It is governed by an Alderman, who at present is Thomas Chitty, Esq; and twelve Common Councilmen, who are, Mr. Richard Roman, Deputy, Mr. Richard Brooke, Mr. Edward Floyd, Mr. William Prowting, Mr. Osmond Cooke, Mr. Nicholas Nixon, Mr. Francis Hutchins, Mr. William Kilpin, Mr. John Woodbridge, Mr. Jonathan Granger, Mr. John Trotman, and Mr. Richard Allnutt. Under whom are thirteen Constables, twelve Scavengers, thirteen Wardmotemen, and a Beadle.

This Ward is taxed to the Fifteenth at twenty six Pounds.
The Watch in this Ward every Night consists of a Constable., a Beadle, and forty Watchmen.
The Jurymen returned by the Wardmote Inquest ior this Ward are to serve as Jurors in the several Courts in Guildhall in the Month of May.

The most remarkable Things in this Ward are,
First, Three Parish Churches, (1.) Allhalhws Barking, (2.) St. Olave Hart street, (3.) St. Diunstans in the East ; of which in our Parochial Hiltory.

Secondly, The Tower of London. One half of the Tower, the Ditch on the West Side, and Bulwarks adjoining, stand within that Part where the Wall of the City of old Time went straight from the Postern Gate. South to the River of Thames before the Tower was built. [See a large Account of this royal Fortrefs in Chap. XVI. Book I. ]

Thirdly, The King's Custom house, where we may properly mention the Reason of establishing certain Keys and Wharfs for landing and shipping Merchamdizes.

By occasion of the defrauding of the Queen of her Customs for Goods and Merchandizes brought in or carried out, by making use of small obscure Creeks, or Places where no Custom House Officer was attending, or by the Corruption of those Officers, or by other fraudulent and undue Practices, and so privately conveying them away, without paying the Custom or Subsidy due; there was an Act made in the first Year of Queen Elizabeth, Anno 1559, That no Goods should be put ashore at any Place in the Kingdom, but where she should assign and appoint by her Commission. In Pursuance of this Act the Queen ordered her Lord Treasurer, her Under Treasurer, and Chancellor of her Exchequer, to set forth and publish her Pleasure for the divers Ports of her Kingdom. And for the Port of London the said Commissioners drew up this Declaration, determining what particular Keys, Wharfs, and Stairs mould be for lading and discharging of all Manner of Merchandizes ; and what particular Goods should be landed at Billingsgate, the Three Cranes, the Bridge house, and the Stillyard; where Newcastle Coals, Beer, Deal Boards, Ore, Corn, &c. should be laid on Land; what Creeks, Wharfs, and Keys, from Gravesend to London bridge, should be no more used as Lading or Discharging Places, but be debarred utterly from it for ever; and that no Stranger, whether Denizen or not, should henceforth inhabit upon any of the Wharfs allowed, except the Stillyard only; and laitly, that all Keepers of Wharfs and Keys mould be bound to the Queen in certain Sums of Money, that no Goods should be landed at their Keys or Stairs, or put thence upon the Water to be carried abroad, before the said Goods were entered in the Queen's Custom Books.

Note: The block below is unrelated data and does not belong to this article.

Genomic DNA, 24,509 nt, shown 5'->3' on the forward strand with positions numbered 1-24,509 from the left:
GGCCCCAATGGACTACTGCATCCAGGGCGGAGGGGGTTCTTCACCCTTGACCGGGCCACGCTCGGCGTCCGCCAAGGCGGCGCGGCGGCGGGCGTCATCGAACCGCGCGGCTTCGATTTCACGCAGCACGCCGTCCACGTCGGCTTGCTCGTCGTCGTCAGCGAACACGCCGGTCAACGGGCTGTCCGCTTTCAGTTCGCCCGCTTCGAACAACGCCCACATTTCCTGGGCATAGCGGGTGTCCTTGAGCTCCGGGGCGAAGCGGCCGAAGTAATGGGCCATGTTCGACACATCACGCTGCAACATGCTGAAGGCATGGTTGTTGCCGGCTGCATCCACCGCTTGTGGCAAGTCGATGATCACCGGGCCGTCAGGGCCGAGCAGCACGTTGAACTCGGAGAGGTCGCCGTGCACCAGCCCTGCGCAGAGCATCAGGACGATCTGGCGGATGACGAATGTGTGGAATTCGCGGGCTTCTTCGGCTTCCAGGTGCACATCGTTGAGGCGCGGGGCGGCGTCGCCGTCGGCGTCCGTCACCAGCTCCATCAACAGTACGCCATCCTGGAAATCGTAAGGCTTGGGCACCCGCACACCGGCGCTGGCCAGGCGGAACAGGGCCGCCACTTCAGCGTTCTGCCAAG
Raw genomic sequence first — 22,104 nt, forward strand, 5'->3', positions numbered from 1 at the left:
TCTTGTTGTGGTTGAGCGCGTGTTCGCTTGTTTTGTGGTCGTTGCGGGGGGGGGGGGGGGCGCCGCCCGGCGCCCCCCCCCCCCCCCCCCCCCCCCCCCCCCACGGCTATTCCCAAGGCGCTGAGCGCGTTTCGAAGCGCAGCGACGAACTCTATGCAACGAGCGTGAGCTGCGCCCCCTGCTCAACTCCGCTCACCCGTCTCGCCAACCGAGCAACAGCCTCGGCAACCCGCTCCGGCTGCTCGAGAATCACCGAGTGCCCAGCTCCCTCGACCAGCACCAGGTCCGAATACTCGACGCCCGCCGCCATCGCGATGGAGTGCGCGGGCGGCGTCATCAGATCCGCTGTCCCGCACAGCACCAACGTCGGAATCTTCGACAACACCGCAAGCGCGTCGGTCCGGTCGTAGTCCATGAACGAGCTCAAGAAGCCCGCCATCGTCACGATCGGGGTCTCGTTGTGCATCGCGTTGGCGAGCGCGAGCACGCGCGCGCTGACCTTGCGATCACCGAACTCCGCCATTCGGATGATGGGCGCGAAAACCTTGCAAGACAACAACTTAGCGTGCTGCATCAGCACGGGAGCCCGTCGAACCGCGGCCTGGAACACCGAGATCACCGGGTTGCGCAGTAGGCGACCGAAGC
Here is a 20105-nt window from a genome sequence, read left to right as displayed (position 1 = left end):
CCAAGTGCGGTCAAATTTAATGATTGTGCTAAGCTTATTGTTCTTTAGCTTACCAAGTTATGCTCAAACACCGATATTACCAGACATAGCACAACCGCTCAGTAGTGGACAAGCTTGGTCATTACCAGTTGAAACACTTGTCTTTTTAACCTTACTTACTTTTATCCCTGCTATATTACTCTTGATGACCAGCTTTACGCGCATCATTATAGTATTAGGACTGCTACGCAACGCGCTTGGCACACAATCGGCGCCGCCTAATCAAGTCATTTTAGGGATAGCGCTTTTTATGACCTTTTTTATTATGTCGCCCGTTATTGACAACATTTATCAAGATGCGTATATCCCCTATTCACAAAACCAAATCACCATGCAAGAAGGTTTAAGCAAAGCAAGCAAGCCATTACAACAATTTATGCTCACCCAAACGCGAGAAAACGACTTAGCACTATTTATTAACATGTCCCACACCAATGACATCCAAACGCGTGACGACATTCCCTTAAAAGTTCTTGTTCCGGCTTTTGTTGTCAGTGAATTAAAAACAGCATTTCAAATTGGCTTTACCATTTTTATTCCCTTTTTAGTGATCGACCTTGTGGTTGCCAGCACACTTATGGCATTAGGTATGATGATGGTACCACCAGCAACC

The Custom house is situated on the South Side, present and not far from the East End of Tbames street. After the Fire of London, viz. in the Year 1668, a very handsome Office was built here ; but that being burnt in the Year 1718, it was rebuilt in a very spacious and commodious Manner with Brick and Stone, adorned with an upper and lower Order of Architecture ; the latter is with Stone Columns, and Entablature of the Tuscan Order; the former with Pilaiters, Entablature, and Pediments of the Ionick Order. The Length of the Building is an hundred and eighty nine Feet, the Breadth in the Middle twenty seven Feet, but at the End much broader.

Fourthly, Here are two Halls also belonging to Companies, viz.(i.) Clothworkers Hall, situate near the North East End of Mincing lane next Fenchurch street. The Hall is a lofty Room, adorned with Wainscot to the Ceiling, where is curious Fret work. The Screen at the South End is of Oak, adorned with four Pilasters, their Entablature and Compass Pediment of the Corinthian Order, enriched with their Arms and Palm Branches. The West End is adorned with the Figures of King James and King Charles I. richly carved, as big as the Life, in their Robes, wich Regalia, all gilt with Gold, where is a spacious Window of stained Glass, and the King's Arms ; also those of Sir John Robinson, Knt. and Bart, his Majesty's Lieutenant of the Tower of London , Lord Mayor of this honourable City Anno 1663, and President of the Artillery Company, who kept his Mayoralty in this Hall, in which Year he entertained their Majesties, the King, Queen, and Queen Mother, and their Royal Highnesses the Duke and Dutchess of York, and towards the re edifying of this Hall was a worthy Benefactor.

Here are alio painted the Arms of Samuel Pepys, Master of the Company, and a Benefactor, Anno 1677,